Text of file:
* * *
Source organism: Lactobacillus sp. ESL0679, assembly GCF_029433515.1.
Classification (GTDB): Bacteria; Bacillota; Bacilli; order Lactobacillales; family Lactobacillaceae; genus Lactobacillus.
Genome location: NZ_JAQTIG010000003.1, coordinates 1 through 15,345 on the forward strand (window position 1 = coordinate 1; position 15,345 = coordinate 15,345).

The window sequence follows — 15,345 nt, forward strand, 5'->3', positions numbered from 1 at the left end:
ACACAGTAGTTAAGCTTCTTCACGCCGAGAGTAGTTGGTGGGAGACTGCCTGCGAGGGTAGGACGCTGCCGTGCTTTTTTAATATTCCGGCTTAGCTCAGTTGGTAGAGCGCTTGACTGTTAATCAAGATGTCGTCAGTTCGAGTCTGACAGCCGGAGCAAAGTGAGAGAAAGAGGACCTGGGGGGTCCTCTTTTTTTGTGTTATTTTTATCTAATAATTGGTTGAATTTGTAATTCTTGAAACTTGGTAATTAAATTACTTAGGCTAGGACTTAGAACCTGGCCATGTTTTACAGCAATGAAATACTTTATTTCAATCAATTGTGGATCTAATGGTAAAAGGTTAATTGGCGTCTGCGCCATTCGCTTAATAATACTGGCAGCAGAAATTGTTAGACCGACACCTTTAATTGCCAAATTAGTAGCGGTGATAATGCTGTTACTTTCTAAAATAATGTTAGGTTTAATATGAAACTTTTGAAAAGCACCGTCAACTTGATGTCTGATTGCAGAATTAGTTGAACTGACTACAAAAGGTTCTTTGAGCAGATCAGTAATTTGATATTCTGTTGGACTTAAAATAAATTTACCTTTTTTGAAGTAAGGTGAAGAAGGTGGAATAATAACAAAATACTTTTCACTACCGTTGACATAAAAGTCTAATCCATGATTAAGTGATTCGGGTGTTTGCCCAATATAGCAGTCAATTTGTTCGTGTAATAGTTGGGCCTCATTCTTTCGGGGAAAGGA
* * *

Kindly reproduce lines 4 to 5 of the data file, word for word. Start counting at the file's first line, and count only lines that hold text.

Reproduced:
The window sequence follows — 15,345 nt, forward strand, 5'->3', positions numbered from 1 at the left end:
ACACAGTAGTTAAGCTTCTTCACGCCGAGAGTAGTTGGTGGGAGACTGCCTGCGAGGGTAGGACGCTGCCGTGCTTTTTTAATATTCCGGCTTAGCTCAGTTGGTAGAGCGCTTGACTGTTAATCAAGATGTCGTCAGTTCGAGTCTGACAGCCGGAGCAAAGTGAGAGAAAGAGGACCTGGGGGGTCCTCTTTTTTTGTGTTATTTTTATCTAATAATTGGTTGAATTTGTAATTCTTGAAACTTGGTAATTAAATTACTTAGGCTAGGACTTAGAACCTGGCCATGTTTTACAGCAATGAAATACTTTATTTCAATCAATTGTGGATCTAATGGTAAAAGGTTAATTGGCGTCTGCGCCATTCGCTTAATAATACTGGCAGCAGAAATTGTTAGACCGACACCTTTAATTGCCAAATTAGTAGCGGTGATAATGCTGTTACTTTCTAAAATAATGTTAGGTTTAATATGAAACTTTTGAAAAGCACCGTCAACTTGATGTCTGATTGCAGAATTAGTTGAACTGACTACAAAAGGTTCTTTGAGCAGATCAGTAATTTGATATTCTGTTGGACTTAAAATAAATTTACCTTTTTTGAAGTAAGGTGAAGAAGGTGGAATAATAACAAAATACTTTTCACTACCGTTGACATAAAAGTCTAATCCATGATTAAGTGATTCGGGTGTTTGCCCAATATAGCAGTCAATTTGTTCGTGTAATAGTTGGGCCTCATTCTTTCGGGGAAAGGA